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While browsing I've stumbled over the Phoenix Mars lander

http://en.wikipedia.org/wiki/Phoenix_(spacecraft)#Phoenix_DVD

and it says that the craft contains a DVD with all kinds of information on it.

Now my question would be: If the disc is made to last centuries or even millenia, how would one make sure that the digital information can be decoded in a future when all knowledge about present-day encoding must be assumed long forgotten?

I'm not even talking about building a working DVD player; if all else fails, take a strong microscope and extract the bits the hard way.

It's about, how would I, as a future scientist, interpret the bits such that the original meaning is restored, and how would I know that I've picked the right decoding? "Digital Memory Loss" has been recognized as a major problem already, and it's only been a few decades since we earnestly started producing (and forgetting!) mass quantities of digital information.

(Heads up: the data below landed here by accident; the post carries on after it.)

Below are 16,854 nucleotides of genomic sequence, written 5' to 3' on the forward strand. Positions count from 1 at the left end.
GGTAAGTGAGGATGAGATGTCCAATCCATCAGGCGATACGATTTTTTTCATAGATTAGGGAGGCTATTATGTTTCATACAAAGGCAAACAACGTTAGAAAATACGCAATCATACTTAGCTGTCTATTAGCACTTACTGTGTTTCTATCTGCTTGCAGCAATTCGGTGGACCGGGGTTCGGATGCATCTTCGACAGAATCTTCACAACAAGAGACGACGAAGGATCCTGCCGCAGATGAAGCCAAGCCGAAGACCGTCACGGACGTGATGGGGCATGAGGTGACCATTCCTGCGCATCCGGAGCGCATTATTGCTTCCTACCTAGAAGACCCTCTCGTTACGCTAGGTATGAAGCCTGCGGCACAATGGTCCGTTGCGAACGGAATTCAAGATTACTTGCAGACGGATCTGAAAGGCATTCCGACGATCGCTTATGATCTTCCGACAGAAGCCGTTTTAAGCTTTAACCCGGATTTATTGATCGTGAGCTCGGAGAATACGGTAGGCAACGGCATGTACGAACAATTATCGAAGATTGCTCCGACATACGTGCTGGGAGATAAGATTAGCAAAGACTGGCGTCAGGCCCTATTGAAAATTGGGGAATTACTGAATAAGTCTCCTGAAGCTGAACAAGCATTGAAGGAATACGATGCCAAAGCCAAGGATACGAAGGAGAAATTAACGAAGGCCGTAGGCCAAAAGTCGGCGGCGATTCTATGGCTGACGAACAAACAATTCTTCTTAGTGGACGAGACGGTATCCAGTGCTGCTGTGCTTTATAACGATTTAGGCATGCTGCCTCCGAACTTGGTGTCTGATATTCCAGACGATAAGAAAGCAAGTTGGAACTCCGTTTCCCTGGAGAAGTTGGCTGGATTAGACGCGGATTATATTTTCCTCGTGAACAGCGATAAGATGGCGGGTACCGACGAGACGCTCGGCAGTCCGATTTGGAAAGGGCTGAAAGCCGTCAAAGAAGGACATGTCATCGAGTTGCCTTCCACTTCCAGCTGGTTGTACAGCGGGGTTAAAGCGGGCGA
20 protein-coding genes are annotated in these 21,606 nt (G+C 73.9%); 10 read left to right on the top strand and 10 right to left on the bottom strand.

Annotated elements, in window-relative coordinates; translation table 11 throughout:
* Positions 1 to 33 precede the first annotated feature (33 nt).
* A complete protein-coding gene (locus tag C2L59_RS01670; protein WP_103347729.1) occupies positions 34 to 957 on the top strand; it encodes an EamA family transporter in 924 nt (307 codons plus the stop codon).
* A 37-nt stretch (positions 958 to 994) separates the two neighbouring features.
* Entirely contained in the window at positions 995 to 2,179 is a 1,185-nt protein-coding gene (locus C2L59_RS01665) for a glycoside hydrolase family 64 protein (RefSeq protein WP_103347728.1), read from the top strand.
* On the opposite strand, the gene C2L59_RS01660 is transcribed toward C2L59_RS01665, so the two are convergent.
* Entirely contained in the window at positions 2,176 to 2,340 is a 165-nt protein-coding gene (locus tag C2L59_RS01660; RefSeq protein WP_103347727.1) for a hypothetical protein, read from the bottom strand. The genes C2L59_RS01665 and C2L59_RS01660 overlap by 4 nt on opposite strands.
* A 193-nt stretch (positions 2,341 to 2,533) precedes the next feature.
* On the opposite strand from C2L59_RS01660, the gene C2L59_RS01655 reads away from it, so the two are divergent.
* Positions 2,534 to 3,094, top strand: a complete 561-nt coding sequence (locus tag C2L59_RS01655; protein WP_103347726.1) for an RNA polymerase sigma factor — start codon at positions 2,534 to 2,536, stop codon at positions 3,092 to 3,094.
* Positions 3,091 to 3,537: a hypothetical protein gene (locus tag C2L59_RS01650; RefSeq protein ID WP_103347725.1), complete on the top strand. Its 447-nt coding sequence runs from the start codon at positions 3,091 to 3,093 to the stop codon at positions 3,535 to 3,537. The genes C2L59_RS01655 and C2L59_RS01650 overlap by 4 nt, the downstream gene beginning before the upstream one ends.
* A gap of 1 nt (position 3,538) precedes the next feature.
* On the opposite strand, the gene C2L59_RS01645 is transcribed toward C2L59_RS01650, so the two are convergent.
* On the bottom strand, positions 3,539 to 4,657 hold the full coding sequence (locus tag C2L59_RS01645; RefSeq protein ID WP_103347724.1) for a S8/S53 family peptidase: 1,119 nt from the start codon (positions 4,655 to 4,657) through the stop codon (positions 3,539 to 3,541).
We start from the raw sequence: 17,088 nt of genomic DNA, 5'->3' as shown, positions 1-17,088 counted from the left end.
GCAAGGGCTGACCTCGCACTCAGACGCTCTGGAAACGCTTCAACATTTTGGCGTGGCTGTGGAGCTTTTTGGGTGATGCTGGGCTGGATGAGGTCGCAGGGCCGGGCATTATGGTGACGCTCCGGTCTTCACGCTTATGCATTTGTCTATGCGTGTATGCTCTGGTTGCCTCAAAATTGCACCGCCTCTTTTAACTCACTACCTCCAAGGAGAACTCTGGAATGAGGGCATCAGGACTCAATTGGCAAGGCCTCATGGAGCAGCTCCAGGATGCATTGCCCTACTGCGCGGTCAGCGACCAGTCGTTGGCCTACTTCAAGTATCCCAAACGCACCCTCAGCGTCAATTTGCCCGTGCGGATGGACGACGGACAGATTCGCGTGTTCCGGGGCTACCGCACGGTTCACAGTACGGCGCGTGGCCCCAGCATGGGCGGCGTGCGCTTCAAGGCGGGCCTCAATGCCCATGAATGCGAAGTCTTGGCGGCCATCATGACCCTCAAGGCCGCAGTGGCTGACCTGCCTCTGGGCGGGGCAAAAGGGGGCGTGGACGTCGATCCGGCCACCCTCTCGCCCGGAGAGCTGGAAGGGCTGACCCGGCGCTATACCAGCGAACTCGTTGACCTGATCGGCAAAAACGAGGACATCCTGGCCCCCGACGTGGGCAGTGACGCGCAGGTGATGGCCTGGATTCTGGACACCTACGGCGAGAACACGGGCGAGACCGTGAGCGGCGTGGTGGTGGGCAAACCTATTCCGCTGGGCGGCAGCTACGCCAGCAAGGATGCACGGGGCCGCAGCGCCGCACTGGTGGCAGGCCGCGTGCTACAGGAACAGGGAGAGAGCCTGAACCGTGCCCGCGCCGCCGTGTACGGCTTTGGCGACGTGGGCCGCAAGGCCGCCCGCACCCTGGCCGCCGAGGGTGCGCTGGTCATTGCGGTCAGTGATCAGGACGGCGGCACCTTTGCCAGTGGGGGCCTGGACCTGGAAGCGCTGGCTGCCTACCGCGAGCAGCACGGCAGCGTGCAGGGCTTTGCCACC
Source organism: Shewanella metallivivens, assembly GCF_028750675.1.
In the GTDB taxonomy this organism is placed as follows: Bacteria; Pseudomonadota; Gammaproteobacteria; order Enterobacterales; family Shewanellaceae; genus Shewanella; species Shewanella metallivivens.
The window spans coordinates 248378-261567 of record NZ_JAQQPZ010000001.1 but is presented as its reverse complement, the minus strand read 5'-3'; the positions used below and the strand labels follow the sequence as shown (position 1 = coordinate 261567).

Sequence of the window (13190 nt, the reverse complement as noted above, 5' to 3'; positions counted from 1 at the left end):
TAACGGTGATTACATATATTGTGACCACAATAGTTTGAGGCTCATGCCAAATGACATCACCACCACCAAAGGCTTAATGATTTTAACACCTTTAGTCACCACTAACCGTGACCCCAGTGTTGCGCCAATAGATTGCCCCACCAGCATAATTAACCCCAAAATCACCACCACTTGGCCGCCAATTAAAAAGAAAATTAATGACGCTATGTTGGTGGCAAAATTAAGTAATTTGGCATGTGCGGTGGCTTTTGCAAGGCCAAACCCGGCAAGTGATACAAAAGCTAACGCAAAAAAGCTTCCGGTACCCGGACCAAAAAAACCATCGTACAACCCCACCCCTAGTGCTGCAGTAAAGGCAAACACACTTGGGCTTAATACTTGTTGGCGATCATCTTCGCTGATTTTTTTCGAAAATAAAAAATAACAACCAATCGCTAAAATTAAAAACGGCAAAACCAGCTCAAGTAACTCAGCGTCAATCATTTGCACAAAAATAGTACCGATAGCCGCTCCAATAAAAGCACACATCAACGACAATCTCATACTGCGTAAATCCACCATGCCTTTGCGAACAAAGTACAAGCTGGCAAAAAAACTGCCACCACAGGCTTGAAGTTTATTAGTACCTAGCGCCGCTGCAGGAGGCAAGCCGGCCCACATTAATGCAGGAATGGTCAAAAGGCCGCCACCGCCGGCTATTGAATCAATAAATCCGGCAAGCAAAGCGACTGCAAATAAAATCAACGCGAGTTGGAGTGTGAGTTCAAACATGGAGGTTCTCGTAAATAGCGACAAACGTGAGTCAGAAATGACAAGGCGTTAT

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Ordinarily, I'd think this was out of scope. However, there's an interesting series of papers involving Madhu Sudan, Brendan Juba and Oded Goldreich on what they call universal semantic communication (or how to talk with aliens). The papers are here: one, two, three.

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  • $\begingroup$ Thanks for the links. I didn't really understand 2 and 3, and 1 relies on a certain dialogue between the involved parties, so it doesn't seem to apply here. So I guess it's impossible to restore the encoding without sufficient documentation? $\endgroup$ – Hackworth Aug 24 '11 at 18:11

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